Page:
On Friday, Gina Haspel, the current acting director of the CIA and nominee to become the full-director, offered to withdraw her nomination in light of the deep resistance to her appointment from congress.
By Saturday, however, she was announcing that she would not withdraw, and her hearing has been set for Wednesday. If the senators present at the hearing can muster the courage to ask her, it may be the first time Haspel ever speaks publicly about her involvement in CIA torture programs.
We’ve been following Haspel’s nomination for some time now, and would be lying if we said we weren’t disappointed that she decided not to withdraw.
But, it will be interesting to see how her hearing goes and whether or not the senate will be able to gather the nerve to ask Haspel about her record and her involvement in CIA torture.
The White House has resorted to framing this issue as one of women’s rights, with White House Press Secretary Sarah Huckabee Sanders issuing the following statement on Saturday via Twitter:
True feminism, however, is not just about the advancement of women alone, and it certainly is not about the advancement of women regardless of their personal ethics.
Real feminism, which incorporates the theory of intersectionality, is about the advancement of all people to the point of equity — lifting everyone up simultaneously so that no one gets left behind, man or woman.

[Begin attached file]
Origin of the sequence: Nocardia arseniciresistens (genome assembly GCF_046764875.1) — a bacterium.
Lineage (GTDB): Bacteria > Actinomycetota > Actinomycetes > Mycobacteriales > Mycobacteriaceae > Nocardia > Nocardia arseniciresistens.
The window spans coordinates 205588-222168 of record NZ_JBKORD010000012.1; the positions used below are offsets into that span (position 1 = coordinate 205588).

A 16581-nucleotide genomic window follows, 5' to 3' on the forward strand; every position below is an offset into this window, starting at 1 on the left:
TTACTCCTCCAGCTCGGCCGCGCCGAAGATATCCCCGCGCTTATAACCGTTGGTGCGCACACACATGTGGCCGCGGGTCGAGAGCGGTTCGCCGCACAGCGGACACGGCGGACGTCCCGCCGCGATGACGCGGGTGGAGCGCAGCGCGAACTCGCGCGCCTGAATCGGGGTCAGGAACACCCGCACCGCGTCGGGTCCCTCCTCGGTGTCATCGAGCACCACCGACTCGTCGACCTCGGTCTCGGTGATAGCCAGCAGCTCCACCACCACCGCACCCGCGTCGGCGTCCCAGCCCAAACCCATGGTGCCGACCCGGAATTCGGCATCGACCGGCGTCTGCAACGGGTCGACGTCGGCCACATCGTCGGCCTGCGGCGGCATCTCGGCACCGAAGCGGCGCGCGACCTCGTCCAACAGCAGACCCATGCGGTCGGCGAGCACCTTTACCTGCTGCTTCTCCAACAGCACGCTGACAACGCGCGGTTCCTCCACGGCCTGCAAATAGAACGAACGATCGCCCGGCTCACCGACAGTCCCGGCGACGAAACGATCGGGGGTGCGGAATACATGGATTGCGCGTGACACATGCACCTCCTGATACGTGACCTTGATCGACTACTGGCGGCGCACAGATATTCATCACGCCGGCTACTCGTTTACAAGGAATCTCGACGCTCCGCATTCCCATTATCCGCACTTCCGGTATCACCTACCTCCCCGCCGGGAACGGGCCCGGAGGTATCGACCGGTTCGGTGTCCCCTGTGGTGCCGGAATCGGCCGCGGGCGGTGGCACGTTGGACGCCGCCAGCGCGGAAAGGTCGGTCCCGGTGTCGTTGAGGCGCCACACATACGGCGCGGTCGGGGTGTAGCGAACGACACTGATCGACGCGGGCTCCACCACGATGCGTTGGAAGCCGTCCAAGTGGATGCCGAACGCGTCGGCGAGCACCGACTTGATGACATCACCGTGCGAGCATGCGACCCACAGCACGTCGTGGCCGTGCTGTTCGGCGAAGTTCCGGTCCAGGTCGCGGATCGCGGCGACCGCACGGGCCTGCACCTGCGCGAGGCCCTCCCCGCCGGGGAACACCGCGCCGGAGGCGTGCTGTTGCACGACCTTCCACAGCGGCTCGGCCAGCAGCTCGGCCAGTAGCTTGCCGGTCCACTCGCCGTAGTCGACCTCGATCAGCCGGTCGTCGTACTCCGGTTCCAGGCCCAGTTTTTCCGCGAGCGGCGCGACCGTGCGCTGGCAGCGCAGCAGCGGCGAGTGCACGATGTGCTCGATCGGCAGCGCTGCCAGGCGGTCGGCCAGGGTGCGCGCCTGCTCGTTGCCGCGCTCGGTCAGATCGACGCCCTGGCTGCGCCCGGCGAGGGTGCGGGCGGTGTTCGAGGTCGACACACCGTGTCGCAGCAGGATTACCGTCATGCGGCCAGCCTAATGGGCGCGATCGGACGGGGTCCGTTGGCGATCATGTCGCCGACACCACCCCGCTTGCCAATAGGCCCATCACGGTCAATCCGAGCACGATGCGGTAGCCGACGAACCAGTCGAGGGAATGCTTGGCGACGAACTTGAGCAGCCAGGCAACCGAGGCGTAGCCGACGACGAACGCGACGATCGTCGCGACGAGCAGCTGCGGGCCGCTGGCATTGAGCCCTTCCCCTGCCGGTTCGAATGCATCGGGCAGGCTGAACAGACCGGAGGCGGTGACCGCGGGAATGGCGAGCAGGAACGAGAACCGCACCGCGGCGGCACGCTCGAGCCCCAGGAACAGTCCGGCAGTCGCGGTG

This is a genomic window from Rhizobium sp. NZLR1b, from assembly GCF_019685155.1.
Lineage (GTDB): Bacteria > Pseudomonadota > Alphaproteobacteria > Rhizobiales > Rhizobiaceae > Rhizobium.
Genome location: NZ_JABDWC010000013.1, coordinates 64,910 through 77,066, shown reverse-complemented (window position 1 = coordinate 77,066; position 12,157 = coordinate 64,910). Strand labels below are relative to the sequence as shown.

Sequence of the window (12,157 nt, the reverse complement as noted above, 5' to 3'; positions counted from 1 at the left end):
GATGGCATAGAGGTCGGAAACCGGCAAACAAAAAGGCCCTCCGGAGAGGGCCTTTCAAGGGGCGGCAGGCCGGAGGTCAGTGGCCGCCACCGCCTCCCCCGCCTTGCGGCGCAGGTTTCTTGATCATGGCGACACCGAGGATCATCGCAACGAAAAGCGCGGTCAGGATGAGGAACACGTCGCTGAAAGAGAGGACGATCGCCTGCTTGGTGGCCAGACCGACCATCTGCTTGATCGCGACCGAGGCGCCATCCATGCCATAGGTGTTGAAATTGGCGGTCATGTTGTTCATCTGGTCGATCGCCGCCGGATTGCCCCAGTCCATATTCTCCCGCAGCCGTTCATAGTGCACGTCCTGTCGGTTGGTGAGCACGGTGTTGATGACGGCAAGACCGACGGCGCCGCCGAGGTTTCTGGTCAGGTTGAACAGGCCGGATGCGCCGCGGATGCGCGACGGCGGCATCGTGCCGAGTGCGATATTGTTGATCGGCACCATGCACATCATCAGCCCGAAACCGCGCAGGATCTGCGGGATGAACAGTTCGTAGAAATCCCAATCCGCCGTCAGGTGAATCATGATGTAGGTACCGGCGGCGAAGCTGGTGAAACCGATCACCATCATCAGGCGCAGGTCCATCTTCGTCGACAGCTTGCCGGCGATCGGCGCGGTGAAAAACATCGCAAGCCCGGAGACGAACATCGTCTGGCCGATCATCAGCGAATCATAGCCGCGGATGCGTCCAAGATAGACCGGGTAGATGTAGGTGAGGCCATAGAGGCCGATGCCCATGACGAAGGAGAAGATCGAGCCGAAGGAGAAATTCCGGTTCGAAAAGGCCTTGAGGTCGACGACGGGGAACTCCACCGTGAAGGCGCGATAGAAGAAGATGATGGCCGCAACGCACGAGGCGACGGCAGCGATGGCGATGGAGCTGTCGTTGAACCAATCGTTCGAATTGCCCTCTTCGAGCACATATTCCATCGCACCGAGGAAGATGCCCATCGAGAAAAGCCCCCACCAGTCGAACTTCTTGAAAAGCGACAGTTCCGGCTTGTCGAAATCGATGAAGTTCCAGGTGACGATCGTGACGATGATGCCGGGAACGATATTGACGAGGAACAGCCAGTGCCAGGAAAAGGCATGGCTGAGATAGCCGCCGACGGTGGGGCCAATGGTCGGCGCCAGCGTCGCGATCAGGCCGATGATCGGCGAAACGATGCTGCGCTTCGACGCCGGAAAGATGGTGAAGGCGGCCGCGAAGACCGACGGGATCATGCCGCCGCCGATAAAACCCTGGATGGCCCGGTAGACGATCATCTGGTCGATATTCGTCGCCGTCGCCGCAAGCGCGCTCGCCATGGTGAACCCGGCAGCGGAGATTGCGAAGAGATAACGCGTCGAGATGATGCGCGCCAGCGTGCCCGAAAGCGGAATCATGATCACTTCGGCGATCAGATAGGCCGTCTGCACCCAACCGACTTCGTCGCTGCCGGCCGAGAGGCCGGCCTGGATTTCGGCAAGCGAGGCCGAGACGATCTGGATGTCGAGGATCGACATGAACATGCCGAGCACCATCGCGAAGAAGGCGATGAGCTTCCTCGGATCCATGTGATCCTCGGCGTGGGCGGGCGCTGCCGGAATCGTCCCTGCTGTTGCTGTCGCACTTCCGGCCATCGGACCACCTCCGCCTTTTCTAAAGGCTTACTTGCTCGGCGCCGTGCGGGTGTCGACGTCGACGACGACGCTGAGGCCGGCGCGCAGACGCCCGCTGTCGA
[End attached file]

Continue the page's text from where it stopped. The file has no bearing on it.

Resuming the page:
To put someone like Gina Haspel in power simply because she would be the first woman to hold the position despite her ethical shortcomings is akin to putting a man with a known record of kidnapping in charge of a daycare center simply because he’d be the first man to be its director.
This is a woman with a verified record of torture as well as a woman who is known to have personally ordered the destruction of evidence that links her to torture.
Here’s what the man who blew the whistle on her torture programs had to say about Haspel during an interview in March with DemocracyNow!:
“We did call her Bloody Gina. Gina was always very quick and very willing to use force. You know, there was a group of officers in the CIA’s Counterterrorism Center, when I was—when I was serving there, who—I hate to even make the accusation out loud, but I’m going to say it: who enjoyed using force. Yeah, everybody knew that torture didn’t work. That’s not even the issue. Lots of different things work. Was it moral, and was it ethical, and was it legal? I think the answers to those questions are very clearly no. But Gina and people like Gina did it, I think, because they enjoyed doing it. They tortured just for the sake of torture, not for the sake of gathering information.” – John Kiriakou
The CIA is an organization that interacts with nearly every nation in the world — is Haspel really the most appropriate person to be coordinating with those countries, with countries whose citizens she maimed and tortured?
We’ll see what the senate thinks this Wednesday.
Stay tuned for further coverage of this story.